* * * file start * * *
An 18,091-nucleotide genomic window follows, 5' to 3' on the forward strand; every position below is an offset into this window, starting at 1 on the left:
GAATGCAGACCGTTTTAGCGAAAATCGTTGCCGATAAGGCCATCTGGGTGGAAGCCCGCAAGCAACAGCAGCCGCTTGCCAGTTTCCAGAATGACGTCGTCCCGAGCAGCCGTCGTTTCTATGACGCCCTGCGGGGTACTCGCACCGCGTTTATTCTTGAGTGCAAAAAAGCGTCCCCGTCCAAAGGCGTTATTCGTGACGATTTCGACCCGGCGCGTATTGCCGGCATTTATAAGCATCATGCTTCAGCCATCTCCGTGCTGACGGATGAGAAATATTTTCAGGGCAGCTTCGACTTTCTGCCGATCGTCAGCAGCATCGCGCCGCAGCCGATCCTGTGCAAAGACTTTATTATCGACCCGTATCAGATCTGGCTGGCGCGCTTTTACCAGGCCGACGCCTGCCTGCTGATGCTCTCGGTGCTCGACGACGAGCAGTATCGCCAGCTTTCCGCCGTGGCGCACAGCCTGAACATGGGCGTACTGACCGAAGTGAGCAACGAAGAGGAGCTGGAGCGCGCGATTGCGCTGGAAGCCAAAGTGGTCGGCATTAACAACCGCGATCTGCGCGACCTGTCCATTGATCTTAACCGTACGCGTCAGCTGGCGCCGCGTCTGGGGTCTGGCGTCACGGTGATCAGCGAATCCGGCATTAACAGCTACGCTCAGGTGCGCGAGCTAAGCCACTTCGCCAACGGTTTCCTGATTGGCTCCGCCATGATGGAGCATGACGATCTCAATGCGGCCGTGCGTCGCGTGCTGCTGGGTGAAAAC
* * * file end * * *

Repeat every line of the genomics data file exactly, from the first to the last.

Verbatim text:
An 18,091-nucleotide genomic window follows, 5' to 3' on the forward strand; every position below is an offset into this window, starting at 1 on the left:
GAATGCAGACCGTTTTAGCGAAAATCGTTGCCGATAAGGCCATCTGGGTGGAAGCCCGCAAGCAACAGCAGCCGCTTGCCAGTTTCCAGAATGACGTCGTCCCGAGCAGCCGTCGTTTCTATGACGCCCTGCGGGGTACTCGCACCGCGTTTATTCTTGAGTGCAAAAAAGCGTCCCCGTCCAAAGGCGTTATTCGTGACGATTTCGACCCGGCGCGTATTGCCGGCATTTATAAGCATCATGCTTCAGCCATCTCCGTGCTGACGGATGAGAAATATTTTCAGGGCAGCTTCGACTTTCTGCCGATCGTCAGCAGCATCGCGCCGCAGCCGATCCTGTGCAAAGACTTTATTATCGACCCGTATCAGATCTGGCTGGCGCGCTTTTACCAGGCCGACGCCTGCCTGCTGATGCTCTCGGTGCTCGACGACGAGCAGTATCGCCAGCTTTCCGCCGTGGCGCACAGCCTGAACATGGGCGTACTGACCGAAGTGAGCAACGAAGAGGAGCTGGAGCGCGCGATTGCGCTGGAAGCCAAAGTGGTCGGCATTAACAACCGCGATCTGCGCGACCTGTCCATTGATCTTAACCGTACGCGTCAGCTGGCGCCGCGTCTGGGGTCTGGCGTCACGGTGATCAGCGAATCCGGCATTAACAGCTACGCTCAGGTGCGCGAGCTAAGCCACTTCGCCAACGGTTTCCTGATTGGCTCCGCCATGATGGAGCATGACGATCTCAATGCGGCCGTGCGTCGCGTGCTGCTGGGTGAAAAC